Musical Accompaniment: “Will The Circle Be Unbroken”, from the Bioshock Infinite OST (Courtnee Draper — vocal, Troy Baker — guitar)
Mexico: 1931. Across the Rio Grande from Texas lies Corazon de la Fuente, a small pueblo that is still ravaged from years of warfare, revolutionary governments and the ensuing crippling poverty. In strides Dr. Romulus Brinkley, who promises salvation and a much-needed cash injection to the town if they’ll let him build an incredibly high-powered radio transmitter. The eponymous tower is mostly a marketing gimmick for the good doctor’s erectile dysfunction clinic across the border, which promises to give men the lustfulness of a horny goat. Otherwise, the airtime is filled with cornpone farmer reports, Evangelical rants, South American mysticism and down-home spiritual songs, the most mentioned of which is “Will The Circle Be Unbroken”.
There is a slight problem with the newfound prosperity Brinkley has brought to Corazon de la Fuente, actually quite a few, as the radio is broadcasting way too loudly, and the programs and music start to come through fences, downspouts, dental equipment, etc. Plus the massive influx of migrant labourers and gringos wishing to frequent the town brothel, Madam Felix’s House of Gentlemanly Pleasures, brings along with it crime, substance abuse and even more poverty, eventually leading the town to realize that perhaps prosperity isn’t all it’s cracked up to be…
This was a fantastic novel, a kind of mix of The Sisters Brothers‘ nouveau western narrative with the cast of characters of something like The Bridge of San Luis Rey. I really enjoyed reading about every different person’s viewpoint, as the story reaches across all social strata in the town and gives you a good sense of what this period in Mexican history might have felt like for its inhabitants. You can tell you’re in the hands of a great novelist when every time a character’s chapter ends, you immediately wish you could get more of that person, but then the next chapter does the same for that person, and so on. It’s something this book has in common with the Song of Ice and Fire series, or a book I read very recently, Toby Barlow’s Babayaga. I have to admit my favourite character was probably the larger-than-life Brinkley, with his mansion and fine clothes, perfectly picked for each occasion. I also really liked the molinero, the town’s former miller/baker, who is a charismatic Casanova-type, nearing the end of his life and contemplating the women he’s loved over the decades.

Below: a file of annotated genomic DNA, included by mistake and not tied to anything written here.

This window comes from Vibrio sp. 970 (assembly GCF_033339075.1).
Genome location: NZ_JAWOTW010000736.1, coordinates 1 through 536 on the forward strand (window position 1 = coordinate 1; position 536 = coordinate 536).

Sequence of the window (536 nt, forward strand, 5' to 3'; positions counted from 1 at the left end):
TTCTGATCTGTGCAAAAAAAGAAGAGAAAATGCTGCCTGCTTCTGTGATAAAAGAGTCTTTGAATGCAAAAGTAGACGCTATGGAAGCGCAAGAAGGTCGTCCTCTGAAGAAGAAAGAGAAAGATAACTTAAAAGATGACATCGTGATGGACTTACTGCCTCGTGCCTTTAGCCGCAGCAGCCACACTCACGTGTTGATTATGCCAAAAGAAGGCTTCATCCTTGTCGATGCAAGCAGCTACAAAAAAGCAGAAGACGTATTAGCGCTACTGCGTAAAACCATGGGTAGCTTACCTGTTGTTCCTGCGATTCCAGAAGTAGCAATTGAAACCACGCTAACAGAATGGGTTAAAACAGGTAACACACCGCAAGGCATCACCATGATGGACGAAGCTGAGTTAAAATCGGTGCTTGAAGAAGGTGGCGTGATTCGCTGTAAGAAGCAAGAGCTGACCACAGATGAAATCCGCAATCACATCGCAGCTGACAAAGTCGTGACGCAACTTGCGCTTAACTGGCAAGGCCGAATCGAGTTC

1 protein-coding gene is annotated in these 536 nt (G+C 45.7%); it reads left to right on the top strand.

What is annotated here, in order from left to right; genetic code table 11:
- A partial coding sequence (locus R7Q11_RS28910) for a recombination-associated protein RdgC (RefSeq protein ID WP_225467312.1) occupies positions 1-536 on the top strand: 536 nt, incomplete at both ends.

Hough also does a great job at evoking the milieu of Mexico at this time, the sights, the flavours and the smells. He really helps you to understand the citizens’ different circumstances by seeing what state their house is in, what they eat every day, and how they drown their sorrows every night. Especially later on as the town goes to seed, Dr. Brinkley’s Tower recalls Cormac McCarthy’s Blood Meridian, except better because as you know I didn’t really care for that book. The inhumanity and needless bloodshed that pops up out of nowhere is almost like the weather, and is very engaging to read about. The tower eventually begins to feel like a cancer on the community, and the book’s writing starts to reflect this, as weather patterns and refuse piles really give you the sense of a body in trouble.
I would recommend this great Canadian book to almost everyone, there’s engaging characters, an excellent and evocative setting, and a fun story.